Scientist Eric Betzig just won't quit. Weeks after being awarded the Nobel Prize in chemistry for developing new techniques for enhancing microscopic viewing technology, he has apparently moved on to another breakthrough of equal or greater significance. 

Betzig, a researcher working at the Janelia Research Campus at Howard Hughes Medical Institute in Ashburn Virginia, published a new study this week in the journal Science which claims that he and his team have created a new way for scientists to view cellular activity with never-before-seen clarity. 

Betzig's Nobel Prize awarded this year was for his work on the PALM microscope methodology, which he began work on when he encountered the limits of traditional microscopic technology. However, in his new study Betzig details his latest technique called lattice light-sheet microscopy, one he developed when he became frustrated with the limits of his award-winning work on PALM. 

"Again, I just started to understand the limits of the technology," Betzig explained. Apparently PALM takes great still photo graphs, but in order to truly understand cellular processes, Betzig felt an even better image capturing method was needed. 

Betzig likened using PALM to understanding cellular activity to using still photographs to understand the game of American football. He explained that while still photographs reveal details, how the game works can only be truly understood through observing video of the game, if you will.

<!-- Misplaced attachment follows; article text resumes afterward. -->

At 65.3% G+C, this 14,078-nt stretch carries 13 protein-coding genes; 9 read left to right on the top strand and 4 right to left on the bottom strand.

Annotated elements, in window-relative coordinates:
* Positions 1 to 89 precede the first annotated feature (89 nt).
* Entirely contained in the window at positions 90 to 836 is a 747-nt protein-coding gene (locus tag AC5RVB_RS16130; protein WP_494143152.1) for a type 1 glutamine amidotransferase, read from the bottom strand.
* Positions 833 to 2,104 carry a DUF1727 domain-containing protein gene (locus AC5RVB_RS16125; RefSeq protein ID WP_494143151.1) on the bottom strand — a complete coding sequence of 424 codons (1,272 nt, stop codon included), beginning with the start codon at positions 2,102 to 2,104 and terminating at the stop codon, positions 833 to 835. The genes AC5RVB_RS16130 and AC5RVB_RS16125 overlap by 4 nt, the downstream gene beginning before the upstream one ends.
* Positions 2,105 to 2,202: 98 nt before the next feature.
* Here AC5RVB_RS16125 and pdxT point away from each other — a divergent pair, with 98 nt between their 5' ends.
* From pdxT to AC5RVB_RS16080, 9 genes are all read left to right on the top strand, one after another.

"I'd been looking at those pictures my whole life. It was time to take a look at the living stuff in action," said Betzig.

Lattice light-sheet microscopy reportedly achieves this higher rate of capture by creating a "sheet" of light that penetrates whatever is being observed from the side of the sample instead of from on top, like traditional microscopes. The reason this is bad is because the light used to observe cells damages them over time. Lattice light-sheet microscopy overcomes this problem, according to Betzig.

So far, scientists have displayed videos captured using this new methodology, and they are nothing short of stunning. Betzig believes that by viewing these processes with greater detail and clarity than ever before, researchers will have a better chance at finding cures for cancer or congenital issues that occur when human embryos are developing. 

Betzig isn't hoarding his new techniques either. He has already arranged for his new microscope to be built for another lab, and he hopes to do the same for as many labs as possible. 

"Every week we have new research groups coming in," explains Betzig, "and not to pat my own back too much, but I feel a bit like Galileo -- everywhere you point this thing, you're going to learn something new."